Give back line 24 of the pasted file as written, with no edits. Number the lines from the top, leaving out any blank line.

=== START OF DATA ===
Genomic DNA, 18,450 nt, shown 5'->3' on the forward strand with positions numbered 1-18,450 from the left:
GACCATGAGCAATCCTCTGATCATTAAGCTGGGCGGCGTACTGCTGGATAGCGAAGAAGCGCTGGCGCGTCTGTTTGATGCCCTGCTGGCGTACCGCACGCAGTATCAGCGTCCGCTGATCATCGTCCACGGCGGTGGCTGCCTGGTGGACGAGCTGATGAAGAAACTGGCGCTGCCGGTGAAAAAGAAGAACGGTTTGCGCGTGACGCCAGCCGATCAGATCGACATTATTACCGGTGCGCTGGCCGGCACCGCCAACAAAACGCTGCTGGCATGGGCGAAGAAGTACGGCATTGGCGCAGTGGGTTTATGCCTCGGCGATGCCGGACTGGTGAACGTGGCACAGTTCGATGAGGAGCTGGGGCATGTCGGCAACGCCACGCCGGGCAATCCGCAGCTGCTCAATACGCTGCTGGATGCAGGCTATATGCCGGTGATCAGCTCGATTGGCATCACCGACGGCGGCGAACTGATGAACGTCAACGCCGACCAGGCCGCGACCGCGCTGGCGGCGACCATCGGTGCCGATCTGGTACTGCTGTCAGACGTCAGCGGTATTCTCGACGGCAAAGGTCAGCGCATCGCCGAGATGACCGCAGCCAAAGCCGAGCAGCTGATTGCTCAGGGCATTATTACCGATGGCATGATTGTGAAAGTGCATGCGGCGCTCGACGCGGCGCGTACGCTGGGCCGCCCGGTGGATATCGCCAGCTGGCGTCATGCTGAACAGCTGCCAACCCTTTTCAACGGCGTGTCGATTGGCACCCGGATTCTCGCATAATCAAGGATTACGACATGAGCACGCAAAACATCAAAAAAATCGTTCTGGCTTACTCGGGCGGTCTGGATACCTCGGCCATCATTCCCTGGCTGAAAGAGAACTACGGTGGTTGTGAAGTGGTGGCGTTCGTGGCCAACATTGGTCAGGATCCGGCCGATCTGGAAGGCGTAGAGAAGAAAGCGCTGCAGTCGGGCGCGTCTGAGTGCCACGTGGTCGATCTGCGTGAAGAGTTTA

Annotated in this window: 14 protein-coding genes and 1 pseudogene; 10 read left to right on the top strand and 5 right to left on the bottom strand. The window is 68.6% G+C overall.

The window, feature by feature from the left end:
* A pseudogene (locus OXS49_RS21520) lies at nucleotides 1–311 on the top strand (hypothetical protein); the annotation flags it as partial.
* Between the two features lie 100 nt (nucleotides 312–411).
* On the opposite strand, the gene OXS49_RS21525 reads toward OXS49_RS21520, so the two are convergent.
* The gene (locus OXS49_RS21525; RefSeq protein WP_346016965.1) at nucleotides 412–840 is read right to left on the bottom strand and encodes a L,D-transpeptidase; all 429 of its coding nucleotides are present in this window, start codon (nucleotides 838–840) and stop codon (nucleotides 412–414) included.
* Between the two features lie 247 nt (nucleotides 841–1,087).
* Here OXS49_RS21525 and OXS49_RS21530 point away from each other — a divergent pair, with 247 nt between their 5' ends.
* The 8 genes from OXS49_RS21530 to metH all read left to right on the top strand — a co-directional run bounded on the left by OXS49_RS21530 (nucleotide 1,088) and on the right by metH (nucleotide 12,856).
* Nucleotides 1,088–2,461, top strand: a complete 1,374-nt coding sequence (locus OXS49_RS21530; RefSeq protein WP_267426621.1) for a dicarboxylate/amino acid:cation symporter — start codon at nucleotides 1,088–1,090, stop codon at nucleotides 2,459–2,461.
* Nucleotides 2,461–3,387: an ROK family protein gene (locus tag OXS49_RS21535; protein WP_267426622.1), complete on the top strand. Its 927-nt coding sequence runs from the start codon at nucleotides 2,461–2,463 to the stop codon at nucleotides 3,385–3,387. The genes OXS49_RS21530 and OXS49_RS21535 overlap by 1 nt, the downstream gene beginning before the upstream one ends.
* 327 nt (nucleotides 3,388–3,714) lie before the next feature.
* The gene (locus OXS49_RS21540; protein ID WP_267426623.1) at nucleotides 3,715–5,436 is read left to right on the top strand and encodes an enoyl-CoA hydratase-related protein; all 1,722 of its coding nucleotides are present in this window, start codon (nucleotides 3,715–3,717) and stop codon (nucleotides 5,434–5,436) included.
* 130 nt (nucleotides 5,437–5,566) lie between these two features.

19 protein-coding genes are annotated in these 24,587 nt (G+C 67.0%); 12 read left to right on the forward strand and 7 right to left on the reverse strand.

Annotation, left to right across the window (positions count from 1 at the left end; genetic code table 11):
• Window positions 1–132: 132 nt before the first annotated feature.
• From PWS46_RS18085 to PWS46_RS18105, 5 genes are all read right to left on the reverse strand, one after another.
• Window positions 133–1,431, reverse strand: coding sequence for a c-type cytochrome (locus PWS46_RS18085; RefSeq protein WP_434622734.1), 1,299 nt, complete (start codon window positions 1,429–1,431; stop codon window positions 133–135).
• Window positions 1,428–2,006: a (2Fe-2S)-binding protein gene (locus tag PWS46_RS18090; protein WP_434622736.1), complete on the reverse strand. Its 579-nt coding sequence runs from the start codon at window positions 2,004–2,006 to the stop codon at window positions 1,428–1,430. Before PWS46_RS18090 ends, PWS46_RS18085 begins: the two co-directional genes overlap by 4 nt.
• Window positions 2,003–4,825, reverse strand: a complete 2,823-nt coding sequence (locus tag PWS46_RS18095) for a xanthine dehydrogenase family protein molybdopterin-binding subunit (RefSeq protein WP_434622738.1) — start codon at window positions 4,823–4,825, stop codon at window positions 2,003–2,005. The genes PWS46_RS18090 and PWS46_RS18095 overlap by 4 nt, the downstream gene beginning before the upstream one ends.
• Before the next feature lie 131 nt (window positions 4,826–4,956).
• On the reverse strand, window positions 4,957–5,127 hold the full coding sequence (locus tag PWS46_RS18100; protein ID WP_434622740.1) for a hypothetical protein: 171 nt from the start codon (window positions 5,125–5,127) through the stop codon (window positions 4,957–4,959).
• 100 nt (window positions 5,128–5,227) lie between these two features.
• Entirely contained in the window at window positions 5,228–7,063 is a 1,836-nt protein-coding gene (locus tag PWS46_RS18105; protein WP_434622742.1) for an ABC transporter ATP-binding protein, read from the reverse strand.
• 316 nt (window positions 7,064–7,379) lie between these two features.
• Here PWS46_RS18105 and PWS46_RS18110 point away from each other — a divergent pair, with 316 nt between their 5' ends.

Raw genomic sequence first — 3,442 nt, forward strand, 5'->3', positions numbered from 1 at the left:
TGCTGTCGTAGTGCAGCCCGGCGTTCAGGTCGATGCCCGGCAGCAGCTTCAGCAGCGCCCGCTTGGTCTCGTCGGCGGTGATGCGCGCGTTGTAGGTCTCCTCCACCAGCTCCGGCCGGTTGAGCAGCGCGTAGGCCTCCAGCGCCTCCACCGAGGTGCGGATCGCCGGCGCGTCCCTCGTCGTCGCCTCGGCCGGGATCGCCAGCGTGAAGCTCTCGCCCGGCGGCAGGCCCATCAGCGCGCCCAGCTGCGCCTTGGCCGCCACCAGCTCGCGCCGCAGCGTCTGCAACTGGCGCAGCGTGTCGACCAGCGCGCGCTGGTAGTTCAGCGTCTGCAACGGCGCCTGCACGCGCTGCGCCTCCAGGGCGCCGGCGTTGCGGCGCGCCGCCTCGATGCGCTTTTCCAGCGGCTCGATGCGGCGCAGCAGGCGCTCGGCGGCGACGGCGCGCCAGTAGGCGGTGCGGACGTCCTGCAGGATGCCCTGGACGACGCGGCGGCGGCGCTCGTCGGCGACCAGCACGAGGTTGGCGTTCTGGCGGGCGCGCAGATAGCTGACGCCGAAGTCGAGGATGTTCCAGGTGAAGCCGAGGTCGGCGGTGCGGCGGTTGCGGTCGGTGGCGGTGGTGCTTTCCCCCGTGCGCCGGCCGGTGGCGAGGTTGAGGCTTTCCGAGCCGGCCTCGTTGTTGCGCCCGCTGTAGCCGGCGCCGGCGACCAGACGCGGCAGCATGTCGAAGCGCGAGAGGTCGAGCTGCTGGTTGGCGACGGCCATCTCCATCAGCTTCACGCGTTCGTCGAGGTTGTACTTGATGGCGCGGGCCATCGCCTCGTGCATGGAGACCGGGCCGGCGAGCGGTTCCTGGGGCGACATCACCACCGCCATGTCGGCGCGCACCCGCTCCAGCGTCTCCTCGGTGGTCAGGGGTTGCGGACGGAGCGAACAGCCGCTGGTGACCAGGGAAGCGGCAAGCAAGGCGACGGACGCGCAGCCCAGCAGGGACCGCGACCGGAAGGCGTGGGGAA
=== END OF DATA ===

• Before the next feature lie 131 nt (window positions 4,826–4,956).